Soros Warns Euro Crisis Could Divide Europe

Soros Warns Euro Crisis Could Divide Europe

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DAVOS, Switzerland — Billionaire financier George Soros warned Wednesday that Europe could potentially fall apart because of the "two-speed Europe" of haves and have-nots that is being perpetuated by the reform of the embattled euro.

He told a news briefing on the sidelines of the World Economic Forum that the currency used by 17 EU nations is in the process of reform following concerns over the debt crisis that enveloped Greece and Ireland and is threatening others.

Its flaw, he said, of having a common central bank but no common treasury was being addressed with the creation of a permanent European Financial Stability Facility, which was created to bail out debt-ridden countries.

But Soros said the reforms are not addressing the euro's real problem – that the currency has divided the richer EU countries from the poorer ones.

"The euro was supposed to bring about convergence, and effectively it created divergence and that is now being perpetuated," he said. "So you are going forward with this new structure. You're going to have a two-speed Europe, and that is going to be politically very disruptive."

"That is the unsolved problem that I think needs to be recognized and some solution found because otherwise I think the euro is clearly here to stay. There's a clear commitment to the euro. But it could put into motion this very divisive political force of two Europes," Soros warned.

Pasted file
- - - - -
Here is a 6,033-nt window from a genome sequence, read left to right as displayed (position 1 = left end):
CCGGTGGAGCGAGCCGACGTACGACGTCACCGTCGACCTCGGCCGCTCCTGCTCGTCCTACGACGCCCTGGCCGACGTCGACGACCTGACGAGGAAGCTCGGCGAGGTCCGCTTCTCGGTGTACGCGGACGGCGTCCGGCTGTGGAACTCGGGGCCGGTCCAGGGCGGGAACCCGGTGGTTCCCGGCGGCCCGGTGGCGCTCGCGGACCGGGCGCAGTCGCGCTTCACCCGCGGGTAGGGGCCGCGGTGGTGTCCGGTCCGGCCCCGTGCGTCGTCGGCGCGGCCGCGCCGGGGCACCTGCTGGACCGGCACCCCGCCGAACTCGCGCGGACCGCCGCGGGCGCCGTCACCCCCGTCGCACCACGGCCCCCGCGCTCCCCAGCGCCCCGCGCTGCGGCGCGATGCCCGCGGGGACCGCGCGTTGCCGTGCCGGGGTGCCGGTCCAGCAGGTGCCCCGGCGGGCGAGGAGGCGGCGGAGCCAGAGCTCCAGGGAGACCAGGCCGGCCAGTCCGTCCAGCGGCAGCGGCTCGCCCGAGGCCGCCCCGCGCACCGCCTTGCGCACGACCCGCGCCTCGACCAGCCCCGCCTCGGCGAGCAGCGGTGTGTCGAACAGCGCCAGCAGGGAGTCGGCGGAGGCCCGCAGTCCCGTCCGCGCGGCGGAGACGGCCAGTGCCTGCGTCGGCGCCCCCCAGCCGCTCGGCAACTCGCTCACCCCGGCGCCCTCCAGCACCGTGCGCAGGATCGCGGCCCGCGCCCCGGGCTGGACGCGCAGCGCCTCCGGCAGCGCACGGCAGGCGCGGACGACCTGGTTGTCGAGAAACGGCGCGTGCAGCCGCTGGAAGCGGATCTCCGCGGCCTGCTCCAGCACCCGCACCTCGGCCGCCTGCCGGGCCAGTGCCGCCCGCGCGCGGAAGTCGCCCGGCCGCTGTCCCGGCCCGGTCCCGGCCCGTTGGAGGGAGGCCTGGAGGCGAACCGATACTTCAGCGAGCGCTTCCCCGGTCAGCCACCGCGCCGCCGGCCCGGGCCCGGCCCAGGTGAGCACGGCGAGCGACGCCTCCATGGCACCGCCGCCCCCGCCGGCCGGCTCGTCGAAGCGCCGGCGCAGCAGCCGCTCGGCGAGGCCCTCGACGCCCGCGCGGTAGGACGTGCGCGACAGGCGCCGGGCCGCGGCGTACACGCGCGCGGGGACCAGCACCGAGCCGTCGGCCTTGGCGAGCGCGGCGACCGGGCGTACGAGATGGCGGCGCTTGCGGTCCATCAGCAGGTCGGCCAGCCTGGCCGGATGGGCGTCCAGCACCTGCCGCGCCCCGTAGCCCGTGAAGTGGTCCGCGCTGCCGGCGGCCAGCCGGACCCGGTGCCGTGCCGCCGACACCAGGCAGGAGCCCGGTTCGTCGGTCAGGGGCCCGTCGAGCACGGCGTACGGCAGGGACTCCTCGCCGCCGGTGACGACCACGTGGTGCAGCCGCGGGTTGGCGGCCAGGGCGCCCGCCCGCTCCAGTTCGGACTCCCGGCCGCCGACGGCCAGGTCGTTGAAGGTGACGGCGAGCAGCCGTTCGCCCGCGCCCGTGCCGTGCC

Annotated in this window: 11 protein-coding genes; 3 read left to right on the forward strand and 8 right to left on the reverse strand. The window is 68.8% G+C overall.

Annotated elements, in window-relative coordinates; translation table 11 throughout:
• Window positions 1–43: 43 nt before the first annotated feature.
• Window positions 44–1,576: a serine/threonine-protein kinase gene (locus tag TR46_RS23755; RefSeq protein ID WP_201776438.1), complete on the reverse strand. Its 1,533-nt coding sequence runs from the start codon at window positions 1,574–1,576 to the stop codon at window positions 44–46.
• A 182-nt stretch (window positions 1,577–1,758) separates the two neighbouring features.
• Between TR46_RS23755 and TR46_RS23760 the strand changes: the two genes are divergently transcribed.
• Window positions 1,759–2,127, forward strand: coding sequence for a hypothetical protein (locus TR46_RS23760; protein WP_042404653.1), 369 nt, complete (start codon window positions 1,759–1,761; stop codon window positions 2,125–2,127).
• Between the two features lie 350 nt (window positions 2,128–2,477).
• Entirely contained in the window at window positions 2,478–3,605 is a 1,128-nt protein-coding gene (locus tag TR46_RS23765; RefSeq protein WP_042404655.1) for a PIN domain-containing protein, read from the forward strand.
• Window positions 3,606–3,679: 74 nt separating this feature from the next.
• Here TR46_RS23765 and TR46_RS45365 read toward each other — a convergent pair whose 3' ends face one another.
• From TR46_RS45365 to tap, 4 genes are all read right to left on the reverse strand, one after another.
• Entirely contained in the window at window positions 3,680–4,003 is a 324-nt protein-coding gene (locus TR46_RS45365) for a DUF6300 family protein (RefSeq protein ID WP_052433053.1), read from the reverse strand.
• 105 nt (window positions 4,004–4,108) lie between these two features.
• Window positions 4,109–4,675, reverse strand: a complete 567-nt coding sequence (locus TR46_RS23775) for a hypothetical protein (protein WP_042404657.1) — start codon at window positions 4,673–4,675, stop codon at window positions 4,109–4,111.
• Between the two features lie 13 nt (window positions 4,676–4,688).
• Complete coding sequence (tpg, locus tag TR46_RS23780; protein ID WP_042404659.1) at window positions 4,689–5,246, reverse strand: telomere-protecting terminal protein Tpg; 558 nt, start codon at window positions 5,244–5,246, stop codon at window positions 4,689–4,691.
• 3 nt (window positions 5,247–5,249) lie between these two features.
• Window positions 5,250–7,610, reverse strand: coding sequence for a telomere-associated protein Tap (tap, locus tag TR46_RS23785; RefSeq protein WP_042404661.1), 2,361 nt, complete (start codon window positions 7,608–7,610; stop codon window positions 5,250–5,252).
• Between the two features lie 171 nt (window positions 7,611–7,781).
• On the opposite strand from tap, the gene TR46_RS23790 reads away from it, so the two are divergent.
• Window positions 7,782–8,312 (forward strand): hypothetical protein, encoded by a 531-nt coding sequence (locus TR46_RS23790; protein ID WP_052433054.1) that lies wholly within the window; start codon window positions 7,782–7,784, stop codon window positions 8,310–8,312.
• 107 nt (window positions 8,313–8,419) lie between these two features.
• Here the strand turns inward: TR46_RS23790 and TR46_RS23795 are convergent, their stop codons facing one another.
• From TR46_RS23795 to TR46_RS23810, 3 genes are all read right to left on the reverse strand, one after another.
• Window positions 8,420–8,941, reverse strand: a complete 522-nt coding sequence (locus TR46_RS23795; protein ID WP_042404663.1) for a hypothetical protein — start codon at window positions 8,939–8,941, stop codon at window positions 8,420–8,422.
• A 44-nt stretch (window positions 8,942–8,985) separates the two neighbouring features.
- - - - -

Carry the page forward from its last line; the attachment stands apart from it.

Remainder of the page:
"Europe potentially could fall apart because of this two-speed Europe so it needs a solution," he said.

Soros said countries in surplus ought to be investing and expanding more in poorer European countries, but he said Germany, Europe's largest economy, can't do it because of very strict constitutional limits.

He called for a Europe-wide stimulus that can spur growth in countries that are lagging economically.

He noted that "there's a big push now on continental Europe for a financial transaction tax" which could possibly be used to help these countries as well as for other activities like fighting climate change.

Britain, which is neck-and-neck with France for the second-largest economy in the 27-member EU but not part of the euro zone, has embarked on a major austerity program to cut government spending aimed at putting it on sounder economic footing.

"I think they may be right in embarking on it," Soros said when asked about the measures introduced by the coalition government led by Prime Minister David Cameron.

"But I think they will probably have the sense that they'll have to modify it when the effects are felt," he said, "because I don't think they can possibly be implemented without pushing the economy into a recession."

Soros said the initial reaction has been "very positive" and the world will be watching to see what happens, "but my expectation is that it will prove to be unsustainable."

As for the broader global economy following the 2008 economic crisis, Soros said, "I think there was a serious danger of a deflationary trap of debt with deflation reinforcing each other, the burden of debt and prices falling."

"This has been successfully fought off, and the balance is now tipping the other way," he said.


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